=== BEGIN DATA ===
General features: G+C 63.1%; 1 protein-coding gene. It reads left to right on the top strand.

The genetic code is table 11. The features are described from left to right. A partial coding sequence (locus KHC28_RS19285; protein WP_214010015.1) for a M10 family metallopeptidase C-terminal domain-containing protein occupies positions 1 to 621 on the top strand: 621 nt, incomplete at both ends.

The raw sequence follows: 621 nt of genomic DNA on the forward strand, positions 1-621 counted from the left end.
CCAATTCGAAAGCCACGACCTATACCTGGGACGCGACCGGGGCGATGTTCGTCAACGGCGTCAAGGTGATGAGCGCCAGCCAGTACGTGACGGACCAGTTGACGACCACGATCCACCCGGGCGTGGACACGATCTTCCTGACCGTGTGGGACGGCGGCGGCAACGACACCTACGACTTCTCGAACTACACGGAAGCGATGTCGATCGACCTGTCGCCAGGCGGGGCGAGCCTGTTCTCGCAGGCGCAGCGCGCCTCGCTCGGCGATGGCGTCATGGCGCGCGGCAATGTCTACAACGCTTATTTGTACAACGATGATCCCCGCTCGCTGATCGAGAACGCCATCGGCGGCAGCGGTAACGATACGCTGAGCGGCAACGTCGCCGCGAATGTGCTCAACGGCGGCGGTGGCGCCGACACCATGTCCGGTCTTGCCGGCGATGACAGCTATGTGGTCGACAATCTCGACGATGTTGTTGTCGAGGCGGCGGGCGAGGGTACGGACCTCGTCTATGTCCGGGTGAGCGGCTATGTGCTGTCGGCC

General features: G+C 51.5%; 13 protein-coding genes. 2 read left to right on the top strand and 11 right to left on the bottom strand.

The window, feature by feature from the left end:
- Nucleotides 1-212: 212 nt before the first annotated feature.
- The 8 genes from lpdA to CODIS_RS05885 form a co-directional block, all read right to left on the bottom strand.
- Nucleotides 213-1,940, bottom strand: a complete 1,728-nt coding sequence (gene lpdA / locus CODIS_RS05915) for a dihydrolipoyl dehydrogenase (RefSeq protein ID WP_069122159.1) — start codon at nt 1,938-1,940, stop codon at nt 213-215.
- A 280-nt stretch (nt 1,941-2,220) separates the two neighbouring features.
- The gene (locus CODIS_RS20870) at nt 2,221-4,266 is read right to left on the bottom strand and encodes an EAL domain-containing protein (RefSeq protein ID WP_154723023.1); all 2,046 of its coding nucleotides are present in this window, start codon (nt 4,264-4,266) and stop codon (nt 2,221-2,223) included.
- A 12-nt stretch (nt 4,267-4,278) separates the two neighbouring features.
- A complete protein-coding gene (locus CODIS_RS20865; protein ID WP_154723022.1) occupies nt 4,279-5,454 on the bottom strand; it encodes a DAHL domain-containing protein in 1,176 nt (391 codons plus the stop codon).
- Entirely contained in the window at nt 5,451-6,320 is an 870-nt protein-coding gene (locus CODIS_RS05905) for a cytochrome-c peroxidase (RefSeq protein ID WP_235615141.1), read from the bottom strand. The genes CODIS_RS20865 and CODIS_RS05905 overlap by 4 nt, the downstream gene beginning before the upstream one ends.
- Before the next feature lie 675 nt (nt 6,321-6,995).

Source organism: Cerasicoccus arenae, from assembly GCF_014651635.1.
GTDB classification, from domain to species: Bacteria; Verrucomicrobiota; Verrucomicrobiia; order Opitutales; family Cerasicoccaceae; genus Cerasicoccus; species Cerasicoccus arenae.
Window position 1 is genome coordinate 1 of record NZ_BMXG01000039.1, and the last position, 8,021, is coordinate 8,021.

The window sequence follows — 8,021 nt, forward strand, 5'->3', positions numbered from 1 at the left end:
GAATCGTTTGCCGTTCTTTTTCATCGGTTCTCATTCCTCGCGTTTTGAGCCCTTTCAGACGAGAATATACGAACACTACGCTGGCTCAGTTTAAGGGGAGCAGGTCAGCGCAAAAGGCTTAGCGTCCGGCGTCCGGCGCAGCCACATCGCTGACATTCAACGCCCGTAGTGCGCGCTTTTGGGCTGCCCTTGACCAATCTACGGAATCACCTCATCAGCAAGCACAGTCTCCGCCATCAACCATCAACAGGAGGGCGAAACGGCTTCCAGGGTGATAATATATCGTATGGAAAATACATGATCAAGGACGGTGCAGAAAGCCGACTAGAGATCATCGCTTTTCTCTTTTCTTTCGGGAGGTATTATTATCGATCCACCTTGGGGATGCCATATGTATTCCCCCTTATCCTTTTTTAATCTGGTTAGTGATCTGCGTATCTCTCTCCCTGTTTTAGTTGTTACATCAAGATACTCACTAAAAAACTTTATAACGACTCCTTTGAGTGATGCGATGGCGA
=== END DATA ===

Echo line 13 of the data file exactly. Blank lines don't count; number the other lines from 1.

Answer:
- A complete protein-coding gene (locus CODIS_RS20865; protein ID WP_154723022.1) occupies nt 4,279-5,454 on the bottom strand; it encodes a DAHL domain-containing protein in 1,176 nt (391 codons plus the stop codon).